Wednesday, 24 February 2016
What's the Most Re-readable Work in Japanese Literature?
There's certainly plenty of Japanese books I'd love to go back and re-read two or three times: 'The Tale of Heike' or Junichiro Tanizaki's 'Makioka Sisters' or plenty of things by Edogawa Ranpo all spring to mind. But 100 times? For me, if it was even 5 times, that would immediately rule out both exhausting monster books like 'The Tale of Genji' and contemporary modern novels.
Indeed I think there could only be one answer: 'Botchan', the 1906 novel by Natsume Soseki. I'm confident that I could read 'Botchan' 100 times and never tire of it. Indeed, I suspect I would get something new out of it on every reading. Let me briefly explain the main reasons why.
Firstly, sheer readability. If you are going to read something 100 times, you don't want something that's difficult to get through, full of longeurs and in general need of an edit. You need a work where every word counts, that has an unstoppable driving momentum. Botchan is a novel that picks you up in the first sentence and after taking you on an exhilerating ride drops you off neatly at the end, leaving you wanting to do it all over again. And again. And again.
Botchan is like this because of the particular way it was written. Soseki wrote the novel in a period of less than two weeks in his 'spare time' while he was still holding down teaching jobs at three educational institutions and returning to a home with four small children. The following year Soseki would give up his teaching posts and become a professional novelist for the Asahi newspaper, but in 1906 works of genius were surging forth out of him like magnificent, irrepressible volcanic eruptions.
Reason Two: Botchan is (to paraphrase Woody Allen in 'Annie Hall') a 'full meal'. Were you going to read a book so many times, what genre would you wish it to be? Comedy? Tragedy? Satire? Memoir? Elegy? Botchan is all these genres combined.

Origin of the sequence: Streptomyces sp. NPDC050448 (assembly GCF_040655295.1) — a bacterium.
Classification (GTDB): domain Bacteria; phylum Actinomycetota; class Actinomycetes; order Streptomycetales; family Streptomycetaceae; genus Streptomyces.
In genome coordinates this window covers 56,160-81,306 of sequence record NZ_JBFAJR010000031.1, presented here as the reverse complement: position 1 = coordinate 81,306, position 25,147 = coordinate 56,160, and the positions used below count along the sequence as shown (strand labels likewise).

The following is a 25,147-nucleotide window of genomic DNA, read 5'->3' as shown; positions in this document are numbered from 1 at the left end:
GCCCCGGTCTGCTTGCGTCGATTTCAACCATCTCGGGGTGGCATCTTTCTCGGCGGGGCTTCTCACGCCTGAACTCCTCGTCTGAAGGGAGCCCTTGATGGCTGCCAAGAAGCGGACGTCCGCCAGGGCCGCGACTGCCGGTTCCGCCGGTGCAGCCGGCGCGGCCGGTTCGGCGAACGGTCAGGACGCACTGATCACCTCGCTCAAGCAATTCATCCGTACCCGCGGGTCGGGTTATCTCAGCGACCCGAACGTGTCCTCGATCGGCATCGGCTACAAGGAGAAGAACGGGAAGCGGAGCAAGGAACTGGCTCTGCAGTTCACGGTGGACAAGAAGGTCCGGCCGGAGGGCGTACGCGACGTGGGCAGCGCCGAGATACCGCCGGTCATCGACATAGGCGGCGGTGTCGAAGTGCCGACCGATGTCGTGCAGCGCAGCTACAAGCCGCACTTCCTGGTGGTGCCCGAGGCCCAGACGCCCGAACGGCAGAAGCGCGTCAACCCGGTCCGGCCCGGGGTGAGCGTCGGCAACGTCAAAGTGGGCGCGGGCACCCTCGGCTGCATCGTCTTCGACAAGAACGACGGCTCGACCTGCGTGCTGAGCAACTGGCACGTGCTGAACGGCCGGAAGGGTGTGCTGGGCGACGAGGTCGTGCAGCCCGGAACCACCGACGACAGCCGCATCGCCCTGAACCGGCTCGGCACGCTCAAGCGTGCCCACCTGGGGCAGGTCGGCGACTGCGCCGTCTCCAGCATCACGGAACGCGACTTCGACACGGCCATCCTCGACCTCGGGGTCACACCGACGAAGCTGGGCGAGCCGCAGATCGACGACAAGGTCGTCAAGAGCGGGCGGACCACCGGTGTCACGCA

Most people know it as one of the most brilliant comedies in Japanese literature and indeed the comic set pieces - Botchan being baffled by the impenetrable dialect of the locals for example and responding with his own Tokyoite beranme-cho; or his battling against grasshoppers left in his bed by mischievous students - offer some of the most laugh-out-loud moments in the nation's literature.
What people don't generally realize however is that elements of tragedy are just as prevalent in Botchan: the central story is of Botchan's love for the elderly house servant, Kiyo, a mother-like figure whom he has left behind in Tokyo. At the end of the novel, Botchan's very identity crumbles and his brief period of carefree abandon is over.
But Botchan contains so much, much more. The novel is a satire on the divisions which had arisen in Japanese society after the Meiji Restoration between those factions previously aligned to the shogunate and those who had overthrown the old order. The novel is also a satire on Soseki's own snooty colleagues at Tokyo Imperial University, whom he lampoons in the form of nicknames ascribed to the teachers at the provincial Middle School at which Botchan arrives.
Matsuyama and nearby Dogo Onsen, where Soseki taught as a young man in 1895-6, is generally thought to be where the novel is set, creating a tourist bonanza which continues to this day. Yet what most people don't realize is that many different aspects of Soseki's own biography are subtly entwined in the novel. Botchan's longing for Kiyo in distant Tokyo for example is actually a reflection of Soseki's experiences in Britain in 1900-1902, when he desperately longed for his wife - also known as Kiyo - back home in Japan.
Which takes us to Reason Three: inexhaustability. If you are going to read a book 100 times, it needs not just to be compulsively readable and a 'full meal', it also needs to be one infinite in its capacity for offering up new insights, where the tiniest details seem redolent with meaning. What is the significance of the tree whose chestnuts were 'more important than life itself' to Botchan as a child? Why does the arch-villain Redshirt always wear a red shirt? Why should it be so ironic that Botchan and his ally, 'The Porcupine', style themselves as 'Divine Avengers' for their final attack on Redshirt?
Botchan is ultimately the story of the modern world itself. Botchan is a proud scion of the samurai and looks down with lofty disdain at backward country bumpkins, without realizing that it is the very process of modernization and westernization sweeping away the past that has been responsible for creating a development gap between Tokyo and the provinces. Botchan speaks to a universal condition: we are proud of our sophistication and modernity and yet we still cling to the image of a less brutal, warmer-hearted past.
In truth, Botchan is the only Japanese classic which I think I could happily read 100 times. Short of being washed up on a South Pacific island that may never happen, but if you haven't done so already, I earnestly entreat you to read it at least once.